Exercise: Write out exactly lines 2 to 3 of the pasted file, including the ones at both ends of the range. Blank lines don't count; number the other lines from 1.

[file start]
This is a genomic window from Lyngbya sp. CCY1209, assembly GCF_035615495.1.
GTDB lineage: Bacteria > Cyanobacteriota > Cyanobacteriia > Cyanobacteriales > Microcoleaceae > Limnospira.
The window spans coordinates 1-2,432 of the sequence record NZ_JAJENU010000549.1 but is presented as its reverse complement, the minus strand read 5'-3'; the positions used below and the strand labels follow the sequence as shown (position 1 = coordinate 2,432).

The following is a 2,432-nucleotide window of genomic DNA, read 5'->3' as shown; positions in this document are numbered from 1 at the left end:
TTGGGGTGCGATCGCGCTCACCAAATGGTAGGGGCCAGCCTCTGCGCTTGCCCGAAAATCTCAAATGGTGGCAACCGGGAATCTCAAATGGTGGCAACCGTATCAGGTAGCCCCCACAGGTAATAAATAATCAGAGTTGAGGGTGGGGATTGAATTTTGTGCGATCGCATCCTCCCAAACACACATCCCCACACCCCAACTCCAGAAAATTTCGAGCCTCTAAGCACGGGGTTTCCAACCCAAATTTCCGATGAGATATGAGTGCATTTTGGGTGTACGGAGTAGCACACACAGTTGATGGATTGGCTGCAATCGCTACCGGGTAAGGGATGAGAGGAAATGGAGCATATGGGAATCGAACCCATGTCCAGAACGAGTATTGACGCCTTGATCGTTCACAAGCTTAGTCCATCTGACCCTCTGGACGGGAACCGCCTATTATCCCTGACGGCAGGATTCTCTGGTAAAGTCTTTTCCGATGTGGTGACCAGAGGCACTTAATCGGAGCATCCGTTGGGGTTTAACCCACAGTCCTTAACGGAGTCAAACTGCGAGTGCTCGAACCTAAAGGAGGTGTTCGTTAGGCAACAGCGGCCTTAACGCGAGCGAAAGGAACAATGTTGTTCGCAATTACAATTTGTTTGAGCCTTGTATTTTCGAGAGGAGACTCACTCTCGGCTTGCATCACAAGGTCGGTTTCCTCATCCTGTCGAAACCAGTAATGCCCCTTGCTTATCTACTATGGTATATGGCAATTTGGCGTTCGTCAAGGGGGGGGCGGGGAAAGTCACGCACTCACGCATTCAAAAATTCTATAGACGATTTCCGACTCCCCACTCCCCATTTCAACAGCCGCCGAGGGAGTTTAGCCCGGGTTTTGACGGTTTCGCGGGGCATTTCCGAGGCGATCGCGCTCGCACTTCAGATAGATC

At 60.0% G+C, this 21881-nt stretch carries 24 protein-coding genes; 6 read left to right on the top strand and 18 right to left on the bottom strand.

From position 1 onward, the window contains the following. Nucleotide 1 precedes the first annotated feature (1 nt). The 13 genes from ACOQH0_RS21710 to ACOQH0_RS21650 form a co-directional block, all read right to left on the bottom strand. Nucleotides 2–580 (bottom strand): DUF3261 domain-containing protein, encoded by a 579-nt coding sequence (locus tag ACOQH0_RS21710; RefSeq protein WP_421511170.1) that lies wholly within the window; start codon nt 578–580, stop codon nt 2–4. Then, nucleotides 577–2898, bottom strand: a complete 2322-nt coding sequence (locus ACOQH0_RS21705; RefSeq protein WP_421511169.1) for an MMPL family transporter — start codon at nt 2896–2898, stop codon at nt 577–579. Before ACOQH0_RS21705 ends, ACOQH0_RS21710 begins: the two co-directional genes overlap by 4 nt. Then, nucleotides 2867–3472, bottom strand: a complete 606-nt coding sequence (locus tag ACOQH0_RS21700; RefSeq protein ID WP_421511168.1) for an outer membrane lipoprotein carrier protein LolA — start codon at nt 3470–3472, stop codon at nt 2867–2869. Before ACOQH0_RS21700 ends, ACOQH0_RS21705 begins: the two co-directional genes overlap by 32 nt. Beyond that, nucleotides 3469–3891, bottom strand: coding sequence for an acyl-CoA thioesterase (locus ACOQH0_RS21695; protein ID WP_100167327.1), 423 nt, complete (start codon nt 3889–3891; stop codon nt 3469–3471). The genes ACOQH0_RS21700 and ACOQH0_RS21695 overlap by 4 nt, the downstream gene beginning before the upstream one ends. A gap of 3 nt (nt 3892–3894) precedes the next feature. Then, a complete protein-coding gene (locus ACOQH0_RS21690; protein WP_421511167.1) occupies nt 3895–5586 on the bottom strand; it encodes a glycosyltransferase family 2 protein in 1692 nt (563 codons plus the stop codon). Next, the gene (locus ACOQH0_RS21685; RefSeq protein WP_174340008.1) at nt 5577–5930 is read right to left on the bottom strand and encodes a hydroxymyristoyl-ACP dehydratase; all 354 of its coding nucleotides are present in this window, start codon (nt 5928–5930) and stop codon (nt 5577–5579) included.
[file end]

GTDB lineage: Bacteria > Cyanobacteriota > Cyanobacteriia > Cyanobacteriales > Microcoleaceae > Limnospira.
The window spans coordinates 1-2,432 of the sequence record NZ_JAJENU010000549.1 but is presented as its reverse complement, the minus strand read 5'-3'; the positions used below and the strand labels follow the sequence as shown (position 1 = coordinate 2,432).